“We’ve spent the better part of the past year bringing things into the 21st century,” Helmholdt said.
That includes simple efforts such as collecting e-mail addresses from parents. Major tasks include a redesign of the district’s newsletter, and the use of automated calls and door-to-door visits to let parents know about events like parent/teacher conferences.

An updated Web site is another of Helmholdt’s projects, as is a more visible presence at the state capital. Helmholdt’s background as a political consultant and lobbyist influences his approach.

“We’ve started our own campaign,” Helmholdt said of the school district. “We’re changing the philosophy that a letter home is all you do.”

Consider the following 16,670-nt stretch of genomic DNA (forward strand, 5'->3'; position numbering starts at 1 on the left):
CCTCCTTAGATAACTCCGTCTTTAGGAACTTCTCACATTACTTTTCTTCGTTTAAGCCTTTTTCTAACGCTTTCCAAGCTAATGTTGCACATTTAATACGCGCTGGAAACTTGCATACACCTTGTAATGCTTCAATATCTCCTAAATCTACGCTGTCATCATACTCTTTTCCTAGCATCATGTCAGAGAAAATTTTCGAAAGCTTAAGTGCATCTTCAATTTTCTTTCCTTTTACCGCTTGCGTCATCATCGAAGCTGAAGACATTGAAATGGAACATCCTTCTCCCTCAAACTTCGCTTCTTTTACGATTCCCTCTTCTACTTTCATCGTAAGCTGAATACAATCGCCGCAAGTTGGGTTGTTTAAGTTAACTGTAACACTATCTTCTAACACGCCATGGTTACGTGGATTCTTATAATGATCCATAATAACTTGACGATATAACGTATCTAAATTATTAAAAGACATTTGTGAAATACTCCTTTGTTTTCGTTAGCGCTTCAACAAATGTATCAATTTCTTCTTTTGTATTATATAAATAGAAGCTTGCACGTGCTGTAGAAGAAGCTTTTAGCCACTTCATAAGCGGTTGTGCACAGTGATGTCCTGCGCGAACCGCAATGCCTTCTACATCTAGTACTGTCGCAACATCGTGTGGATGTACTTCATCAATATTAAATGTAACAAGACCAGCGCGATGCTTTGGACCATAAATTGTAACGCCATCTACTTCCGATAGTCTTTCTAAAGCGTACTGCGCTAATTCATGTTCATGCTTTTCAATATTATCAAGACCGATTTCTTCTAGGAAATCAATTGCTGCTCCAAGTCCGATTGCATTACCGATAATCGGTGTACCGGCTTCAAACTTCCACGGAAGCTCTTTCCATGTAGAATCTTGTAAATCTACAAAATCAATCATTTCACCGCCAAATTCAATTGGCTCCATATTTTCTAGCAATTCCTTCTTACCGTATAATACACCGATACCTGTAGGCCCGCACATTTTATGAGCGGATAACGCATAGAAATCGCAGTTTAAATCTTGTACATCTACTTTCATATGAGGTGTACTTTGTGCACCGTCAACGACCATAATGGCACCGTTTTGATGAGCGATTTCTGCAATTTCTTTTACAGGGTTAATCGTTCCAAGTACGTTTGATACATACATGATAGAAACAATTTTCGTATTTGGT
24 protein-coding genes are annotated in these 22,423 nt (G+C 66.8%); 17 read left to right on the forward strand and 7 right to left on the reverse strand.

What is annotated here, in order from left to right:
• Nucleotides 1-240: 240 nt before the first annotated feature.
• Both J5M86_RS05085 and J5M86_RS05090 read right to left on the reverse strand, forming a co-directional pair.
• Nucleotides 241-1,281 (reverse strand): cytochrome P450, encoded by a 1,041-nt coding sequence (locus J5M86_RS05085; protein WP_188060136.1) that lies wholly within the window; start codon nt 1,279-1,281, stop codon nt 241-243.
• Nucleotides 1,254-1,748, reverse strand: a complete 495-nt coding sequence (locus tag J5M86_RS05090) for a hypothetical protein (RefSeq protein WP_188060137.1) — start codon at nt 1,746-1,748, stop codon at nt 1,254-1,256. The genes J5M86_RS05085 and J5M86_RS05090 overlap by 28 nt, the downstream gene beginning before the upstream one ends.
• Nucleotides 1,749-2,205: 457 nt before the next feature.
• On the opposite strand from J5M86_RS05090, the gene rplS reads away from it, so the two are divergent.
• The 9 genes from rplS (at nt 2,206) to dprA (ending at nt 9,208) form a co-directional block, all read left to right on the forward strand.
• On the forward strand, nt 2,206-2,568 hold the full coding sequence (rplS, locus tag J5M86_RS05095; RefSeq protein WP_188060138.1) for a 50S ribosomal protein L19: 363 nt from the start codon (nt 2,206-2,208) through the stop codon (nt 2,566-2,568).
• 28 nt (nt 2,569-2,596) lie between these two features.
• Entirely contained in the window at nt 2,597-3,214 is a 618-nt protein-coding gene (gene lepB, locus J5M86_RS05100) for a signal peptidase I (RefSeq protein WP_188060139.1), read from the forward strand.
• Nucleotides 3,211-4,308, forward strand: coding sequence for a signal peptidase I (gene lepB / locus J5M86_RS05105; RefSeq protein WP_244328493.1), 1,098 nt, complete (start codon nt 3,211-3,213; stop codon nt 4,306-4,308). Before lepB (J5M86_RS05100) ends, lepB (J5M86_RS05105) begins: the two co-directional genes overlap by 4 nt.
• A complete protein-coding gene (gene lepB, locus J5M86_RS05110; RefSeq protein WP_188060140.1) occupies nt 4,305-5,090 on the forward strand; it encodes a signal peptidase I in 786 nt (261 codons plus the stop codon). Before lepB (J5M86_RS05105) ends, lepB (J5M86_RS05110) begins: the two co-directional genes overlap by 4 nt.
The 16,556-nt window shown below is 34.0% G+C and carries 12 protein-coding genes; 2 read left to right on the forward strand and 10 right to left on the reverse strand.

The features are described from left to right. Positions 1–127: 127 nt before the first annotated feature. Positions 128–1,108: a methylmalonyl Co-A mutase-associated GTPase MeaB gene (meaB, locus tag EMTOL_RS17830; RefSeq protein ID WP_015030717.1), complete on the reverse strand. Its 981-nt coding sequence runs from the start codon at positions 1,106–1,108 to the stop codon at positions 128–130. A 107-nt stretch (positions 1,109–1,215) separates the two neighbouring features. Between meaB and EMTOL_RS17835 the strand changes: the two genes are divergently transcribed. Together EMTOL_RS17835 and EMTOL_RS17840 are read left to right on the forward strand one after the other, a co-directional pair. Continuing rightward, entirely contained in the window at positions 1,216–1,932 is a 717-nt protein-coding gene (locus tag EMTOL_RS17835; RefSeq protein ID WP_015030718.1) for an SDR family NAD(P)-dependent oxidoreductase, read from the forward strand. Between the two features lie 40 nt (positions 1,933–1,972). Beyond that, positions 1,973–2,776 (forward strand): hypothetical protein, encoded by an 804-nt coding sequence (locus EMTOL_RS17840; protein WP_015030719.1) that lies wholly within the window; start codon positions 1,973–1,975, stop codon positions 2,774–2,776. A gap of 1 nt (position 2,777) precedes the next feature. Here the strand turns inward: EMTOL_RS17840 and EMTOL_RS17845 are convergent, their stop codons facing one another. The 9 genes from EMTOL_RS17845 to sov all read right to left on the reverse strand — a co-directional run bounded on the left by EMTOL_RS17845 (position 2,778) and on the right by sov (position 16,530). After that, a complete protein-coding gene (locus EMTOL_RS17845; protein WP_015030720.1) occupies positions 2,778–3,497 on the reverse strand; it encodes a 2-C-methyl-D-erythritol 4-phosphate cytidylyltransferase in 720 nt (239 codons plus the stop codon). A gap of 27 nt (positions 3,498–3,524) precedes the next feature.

Rosalynn Bliss
AGE: 33 ORGANIZATION: KidsFirst TITLE: Director RESIDENCE: Grand Rapids COMMUNITY SERVICE: City Commissioner (2nd Ward); Michigan State Childhood Lead Poisoning Prevention and Control Commission; co-chair, Kent County Domestic Violence Community Coordinated Response Team; board member, Michigan Professional Society Against the Abuse of Children, Grand Rapids Youth Boxing Foundation, Children’s Assessment Center and Dyer-Ives Foundation; chair, Local Advisory Committee for LISC (Local Initiatives Support Corporation); member, Economic Development Corp., City-School Liaison Committee, Green Grand Rapids, Fulton Street Farmer’s Market Canopy Committee; serves on the Kent County Solid Waste Commission; volunteer for Camp Compass.

When people ask Rosalynn Bliss about her vision for Grand Rapids, she has a ready answer. “It’s not my vision — it’s the community vision.”

As 2nd Ward commissioner, Bliss, 33, brings a young professional voice to local politics.